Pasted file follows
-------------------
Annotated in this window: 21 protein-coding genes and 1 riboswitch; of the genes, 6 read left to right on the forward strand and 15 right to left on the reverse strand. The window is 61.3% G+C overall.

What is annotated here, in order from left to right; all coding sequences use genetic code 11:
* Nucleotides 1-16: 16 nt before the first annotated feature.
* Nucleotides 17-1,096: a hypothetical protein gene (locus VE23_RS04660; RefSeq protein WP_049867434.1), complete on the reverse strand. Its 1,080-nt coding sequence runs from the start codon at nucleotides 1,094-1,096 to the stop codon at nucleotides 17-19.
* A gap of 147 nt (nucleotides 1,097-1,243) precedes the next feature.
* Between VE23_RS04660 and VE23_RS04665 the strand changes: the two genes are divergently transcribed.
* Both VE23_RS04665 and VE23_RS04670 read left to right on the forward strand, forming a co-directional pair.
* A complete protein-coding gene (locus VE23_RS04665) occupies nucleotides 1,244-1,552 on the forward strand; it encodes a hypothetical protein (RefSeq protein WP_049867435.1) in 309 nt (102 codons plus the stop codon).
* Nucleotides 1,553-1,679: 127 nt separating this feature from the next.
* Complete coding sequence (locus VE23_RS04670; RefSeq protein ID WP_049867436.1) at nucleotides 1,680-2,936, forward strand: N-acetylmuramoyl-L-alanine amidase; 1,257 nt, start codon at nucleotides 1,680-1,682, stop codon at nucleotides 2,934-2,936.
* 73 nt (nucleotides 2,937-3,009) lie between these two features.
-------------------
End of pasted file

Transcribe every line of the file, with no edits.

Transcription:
Annotated in this window: 21 protein-coding genes and 1 riboswitch; of the genes, 6 read left to right on the forward strand and 15 right to left on the reverse strand. The window is 61.3% G+C overall.

What is annotated here, in order from left to right; all coding sequences use genetic code 11:
* Nucleotides 1-16: 16 nt before the first annotated feature.
* Nucleotides 17-1,096: a hypothetical protein gene (locus VE23_RS04660; RefSeq protein WP_049867434.1), complete on the reverse strand. Its 1,080-nt coding sequence runs from the start codon at nucleotides 1,094-1,096 to the stop codon at nucleotides 17-19.
* A gap of 147 nt (nucleotides 1,097-1,243) precedes the next feature.
* Between VE23_RS04660 and VE23_RS04665 the strand changes: the two genes are divergently transcribed.
* Both VE23_RS04665 and VE23_RS04670 read left to right on the forward strand, forming a co-directional pair.
* A complete protein-coding gene (locus VE23_RS04665) occupies nucleotides 1,244-1,552 on the forward strand; it encodes a hypothetical protein (RefSeq protein WP_049867435.1) in 309 nt (102 codons plus the stop codon).
* Nucleotides 1,553-1,679: 127 nt separating this feature from the next.
* Complete coding sequence (locus VE23_RS04670; RefSeq protein ID WP_049867436.1) at nucleotides 1,680-2,936, forward strand: N-acetylmuramoyl-L-alanine amidase; 1,257 nt, start codon at nucleotides 1,680-1,682, stop codon at nucleotides 2,934-2,936.
* 73 nt (nucleotides 2,937-3,009) lie between these two features.